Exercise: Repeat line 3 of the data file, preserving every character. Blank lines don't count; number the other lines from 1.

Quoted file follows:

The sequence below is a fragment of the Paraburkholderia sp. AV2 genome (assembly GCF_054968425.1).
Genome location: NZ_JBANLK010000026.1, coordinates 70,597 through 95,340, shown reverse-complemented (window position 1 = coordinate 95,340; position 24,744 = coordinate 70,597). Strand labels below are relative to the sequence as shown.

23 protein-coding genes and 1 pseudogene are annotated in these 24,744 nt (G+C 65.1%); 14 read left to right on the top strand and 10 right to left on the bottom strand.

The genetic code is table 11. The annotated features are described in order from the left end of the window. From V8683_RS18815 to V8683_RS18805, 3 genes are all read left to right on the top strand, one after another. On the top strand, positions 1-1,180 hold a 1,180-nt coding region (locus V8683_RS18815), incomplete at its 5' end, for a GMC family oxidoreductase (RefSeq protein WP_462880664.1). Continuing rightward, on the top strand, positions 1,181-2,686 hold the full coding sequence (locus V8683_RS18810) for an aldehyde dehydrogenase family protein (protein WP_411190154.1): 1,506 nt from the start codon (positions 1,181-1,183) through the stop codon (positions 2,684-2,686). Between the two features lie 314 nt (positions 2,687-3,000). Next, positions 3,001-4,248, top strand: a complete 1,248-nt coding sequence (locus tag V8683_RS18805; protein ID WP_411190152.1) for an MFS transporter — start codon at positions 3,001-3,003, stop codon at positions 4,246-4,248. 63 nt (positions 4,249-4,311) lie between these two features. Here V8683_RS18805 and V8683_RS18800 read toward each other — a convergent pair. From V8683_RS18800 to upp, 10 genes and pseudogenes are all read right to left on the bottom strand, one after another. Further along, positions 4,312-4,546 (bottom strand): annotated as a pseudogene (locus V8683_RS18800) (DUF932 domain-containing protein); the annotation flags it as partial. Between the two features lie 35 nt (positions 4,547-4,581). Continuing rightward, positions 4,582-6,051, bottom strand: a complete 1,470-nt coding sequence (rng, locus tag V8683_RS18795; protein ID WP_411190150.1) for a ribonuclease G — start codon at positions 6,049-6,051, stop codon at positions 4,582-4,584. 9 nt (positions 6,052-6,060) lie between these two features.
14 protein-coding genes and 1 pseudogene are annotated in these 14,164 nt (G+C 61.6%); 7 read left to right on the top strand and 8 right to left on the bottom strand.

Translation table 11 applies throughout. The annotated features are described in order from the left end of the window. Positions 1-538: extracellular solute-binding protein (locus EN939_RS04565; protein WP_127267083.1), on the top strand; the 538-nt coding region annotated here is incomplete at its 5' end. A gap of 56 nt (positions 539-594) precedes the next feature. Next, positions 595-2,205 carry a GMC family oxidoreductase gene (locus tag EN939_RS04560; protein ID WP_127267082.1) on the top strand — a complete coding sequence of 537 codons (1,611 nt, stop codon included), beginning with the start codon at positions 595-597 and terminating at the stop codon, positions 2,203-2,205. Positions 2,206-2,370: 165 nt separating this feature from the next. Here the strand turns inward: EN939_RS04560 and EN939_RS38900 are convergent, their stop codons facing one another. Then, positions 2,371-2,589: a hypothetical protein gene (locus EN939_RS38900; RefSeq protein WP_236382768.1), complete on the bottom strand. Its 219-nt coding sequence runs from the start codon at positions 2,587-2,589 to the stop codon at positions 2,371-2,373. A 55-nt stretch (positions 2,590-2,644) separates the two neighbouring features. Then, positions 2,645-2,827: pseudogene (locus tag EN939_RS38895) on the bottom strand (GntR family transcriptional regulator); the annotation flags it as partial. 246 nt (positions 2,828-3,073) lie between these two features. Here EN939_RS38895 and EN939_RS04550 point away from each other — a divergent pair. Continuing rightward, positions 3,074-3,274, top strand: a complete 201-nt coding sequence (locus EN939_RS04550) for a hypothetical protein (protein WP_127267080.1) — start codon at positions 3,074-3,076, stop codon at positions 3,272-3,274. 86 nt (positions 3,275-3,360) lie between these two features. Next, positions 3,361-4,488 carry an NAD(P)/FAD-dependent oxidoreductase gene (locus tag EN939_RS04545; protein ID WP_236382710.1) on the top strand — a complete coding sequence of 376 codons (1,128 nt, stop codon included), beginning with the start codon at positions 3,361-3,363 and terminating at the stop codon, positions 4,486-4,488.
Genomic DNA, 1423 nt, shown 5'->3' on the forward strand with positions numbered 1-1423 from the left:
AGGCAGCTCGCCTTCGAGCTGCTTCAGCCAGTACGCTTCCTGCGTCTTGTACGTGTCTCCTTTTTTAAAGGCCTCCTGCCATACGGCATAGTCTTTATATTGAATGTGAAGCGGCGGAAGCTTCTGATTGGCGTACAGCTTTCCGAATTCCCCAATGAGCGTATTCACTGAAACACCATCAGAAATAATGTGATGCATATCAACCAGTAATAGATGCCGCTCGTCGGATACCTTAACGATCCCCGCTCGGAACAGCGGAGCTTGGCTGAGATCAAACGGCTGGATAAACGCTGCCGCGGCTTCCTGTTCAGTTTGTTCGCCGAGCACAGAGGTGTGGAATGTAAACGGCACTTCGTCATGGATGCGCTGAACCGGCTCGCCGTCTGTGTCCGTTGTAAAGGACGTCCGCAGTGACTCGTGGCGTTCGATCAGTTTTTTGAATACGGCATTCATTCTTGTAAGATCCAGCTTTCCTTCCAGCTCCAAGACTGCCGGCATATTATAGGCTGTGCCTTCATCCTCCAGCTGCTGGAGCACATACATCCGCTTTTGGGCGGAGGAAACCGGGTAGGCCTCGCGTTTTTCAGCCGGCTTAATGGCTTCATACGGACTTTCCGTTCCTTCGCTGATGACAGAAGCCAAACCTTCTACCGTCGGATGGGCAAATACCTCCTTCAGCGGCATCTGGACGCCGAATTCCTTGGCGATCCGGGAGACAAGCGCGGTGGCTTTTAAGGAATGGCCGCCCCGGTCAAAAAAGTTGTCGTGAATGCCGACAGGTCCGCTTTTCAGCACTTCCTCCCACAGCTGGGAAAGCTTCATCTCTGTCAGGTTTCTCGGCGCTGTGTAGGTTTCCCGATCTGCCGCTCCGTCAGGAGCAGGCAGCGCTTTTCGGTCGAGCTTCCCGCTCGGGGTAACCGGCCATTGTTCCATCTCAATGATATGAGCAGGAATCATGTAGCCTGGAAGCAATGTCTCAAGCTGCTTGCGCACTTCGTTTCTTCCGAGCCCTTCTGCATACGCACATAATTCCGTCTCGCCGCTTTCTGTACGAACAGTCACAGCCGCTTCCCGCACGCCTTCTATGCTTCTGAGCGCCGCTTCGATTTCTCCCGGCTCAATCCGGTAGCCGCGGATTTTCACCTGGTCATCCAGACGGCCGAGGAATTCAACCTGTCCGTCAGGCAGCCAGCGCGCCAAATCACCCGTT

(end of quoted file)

23 protein-coding genes and 1 pseudogene are annotated in these 24,744 nt (G+C 65.1%); 14 read left to right on the top strand and 10 right to left on the bottom strand.